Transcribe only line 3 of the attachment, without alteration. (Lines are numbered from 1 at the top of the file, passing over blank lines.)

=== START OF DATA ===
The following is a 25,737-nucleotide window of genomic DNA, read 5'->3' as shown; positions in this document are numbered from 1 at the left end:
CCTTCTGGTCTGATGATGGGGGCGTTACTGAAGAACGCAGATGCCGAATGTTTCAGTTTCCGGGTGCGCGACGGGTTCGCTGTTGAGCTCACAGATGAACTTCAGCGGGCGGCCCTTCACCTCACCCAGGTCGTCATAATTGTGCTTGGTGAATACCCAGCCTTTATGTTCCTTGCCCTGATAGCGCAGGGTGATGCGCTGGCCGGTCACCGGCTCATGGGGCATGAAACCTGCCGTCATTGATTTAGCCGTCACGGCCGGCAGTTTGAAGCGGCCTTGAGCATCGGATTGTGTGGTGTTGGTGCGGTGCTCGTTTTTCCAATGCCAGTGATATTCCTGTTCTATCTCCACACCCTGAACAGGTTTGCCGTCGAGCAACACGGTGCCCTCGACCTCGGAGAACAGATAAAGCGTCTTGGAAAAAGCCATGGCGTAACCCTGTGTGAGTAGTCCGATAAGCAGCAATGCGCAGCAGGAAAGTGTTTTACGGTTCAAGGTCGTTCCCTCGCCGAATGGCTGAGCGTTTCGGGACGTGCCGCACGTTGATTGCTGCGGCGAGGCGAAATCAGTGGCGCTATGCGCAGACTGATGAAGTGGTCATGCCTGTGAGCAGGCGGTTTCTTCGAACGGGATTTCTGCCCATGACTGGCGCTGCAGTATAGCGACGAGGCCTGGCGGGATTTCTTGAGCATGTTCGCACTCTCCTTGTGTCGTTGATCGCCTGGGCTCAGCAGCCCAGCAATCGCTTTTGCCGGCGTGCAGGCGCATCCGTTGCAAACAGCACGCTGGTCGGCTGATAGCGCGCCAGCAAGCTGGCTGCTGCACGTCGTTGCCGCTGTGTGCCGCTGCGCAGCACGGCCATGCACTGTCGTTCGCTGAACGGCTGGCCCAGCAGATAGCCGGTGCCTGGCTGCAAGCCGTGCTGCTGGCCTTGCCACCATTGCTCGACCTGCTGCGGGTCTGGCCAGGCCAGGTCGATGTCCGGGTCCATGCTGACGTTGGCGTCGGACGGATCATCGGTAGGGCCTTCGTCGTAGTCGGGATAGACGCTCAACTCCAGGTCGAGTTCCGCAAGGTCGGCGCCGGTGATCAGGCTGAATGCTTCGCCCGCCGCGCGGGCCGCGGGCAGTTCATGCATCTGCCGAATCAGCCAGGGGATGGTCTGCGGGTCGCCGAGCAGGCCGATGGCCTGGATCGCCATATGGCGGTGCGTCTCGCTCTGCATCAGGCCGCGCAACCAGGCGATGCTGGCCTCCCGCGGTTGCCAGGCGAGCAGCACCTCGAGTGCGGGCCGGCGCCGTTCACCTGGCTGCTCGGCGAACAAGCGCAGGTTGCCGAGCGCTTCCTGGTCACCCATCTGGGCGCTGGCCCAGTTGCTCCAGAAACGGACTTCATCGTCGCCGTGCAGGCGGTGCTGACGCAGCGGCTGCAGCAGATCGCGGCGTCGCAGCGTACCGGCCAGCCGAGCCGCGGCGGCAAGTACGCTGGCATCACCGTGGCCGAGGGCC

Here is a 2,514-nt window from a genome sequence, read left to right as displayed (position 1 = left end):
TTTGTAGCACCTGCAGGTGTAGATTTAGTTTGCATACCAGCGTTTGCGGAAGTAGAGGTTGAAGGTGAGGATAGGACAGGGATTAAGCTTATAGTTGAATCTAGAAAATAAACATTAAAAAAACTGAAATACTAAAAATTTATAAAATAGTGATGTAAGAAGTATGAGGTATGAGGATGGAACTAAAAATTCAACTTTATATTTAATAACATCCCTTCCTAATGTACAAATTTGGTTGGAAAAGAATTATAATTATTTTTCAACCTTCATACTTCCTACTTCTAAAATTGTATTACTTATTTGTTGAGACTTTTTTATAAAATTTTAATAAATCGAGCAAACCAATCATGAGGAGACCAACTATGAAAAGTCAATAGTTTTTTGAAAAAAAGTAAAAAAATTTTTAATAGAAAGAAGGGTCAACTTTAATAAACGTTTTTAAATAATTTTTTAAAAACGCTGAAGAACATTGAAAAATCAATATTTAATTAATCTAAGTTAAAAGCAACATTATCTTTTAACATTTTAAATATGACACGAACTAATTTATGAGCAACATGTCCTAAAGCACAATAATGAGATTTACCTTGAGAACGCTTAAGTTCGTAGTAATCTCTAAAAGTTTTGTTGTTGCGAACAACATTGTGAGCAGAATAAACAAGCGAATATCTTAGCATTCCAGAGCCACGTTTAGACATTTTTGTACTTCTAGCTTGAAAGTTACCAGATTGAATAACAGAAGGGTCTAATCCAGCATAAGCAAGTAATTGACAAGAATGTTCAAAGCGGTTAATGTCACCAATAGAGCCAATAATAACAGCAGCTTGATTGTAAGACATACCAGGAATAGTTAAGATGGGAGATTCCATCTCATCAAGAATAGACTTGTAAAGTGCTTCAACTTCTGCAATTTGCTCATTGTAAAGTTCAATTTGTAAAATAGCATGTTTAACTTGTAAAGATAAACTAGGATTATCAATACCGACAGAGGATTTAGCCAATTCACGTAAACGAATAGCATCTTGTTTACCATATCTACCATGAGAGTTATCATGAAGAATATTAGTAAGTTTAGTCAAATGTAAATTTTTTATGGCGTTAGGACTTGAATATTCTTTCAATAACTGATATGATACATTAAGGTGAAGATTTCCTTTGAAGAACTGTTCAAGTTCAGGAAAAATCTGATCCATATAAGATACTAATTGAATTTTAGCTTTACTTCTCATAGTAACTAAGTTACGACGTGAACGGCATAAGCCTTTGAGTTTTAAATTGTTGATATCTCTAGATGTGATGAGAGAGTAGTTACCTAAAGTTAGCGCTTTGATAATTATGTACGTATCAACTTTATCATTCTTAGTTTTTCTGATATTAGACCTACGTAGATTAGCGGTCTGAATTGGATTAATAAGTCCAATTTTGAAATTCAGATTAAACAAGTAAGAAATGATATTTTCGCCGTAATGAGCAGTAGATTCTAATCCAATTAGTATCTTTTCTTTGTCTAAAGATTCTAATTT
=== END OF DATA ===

Here is a 2,514-nt window from a genome sequence, read left to right as displayed (position 1 = left end):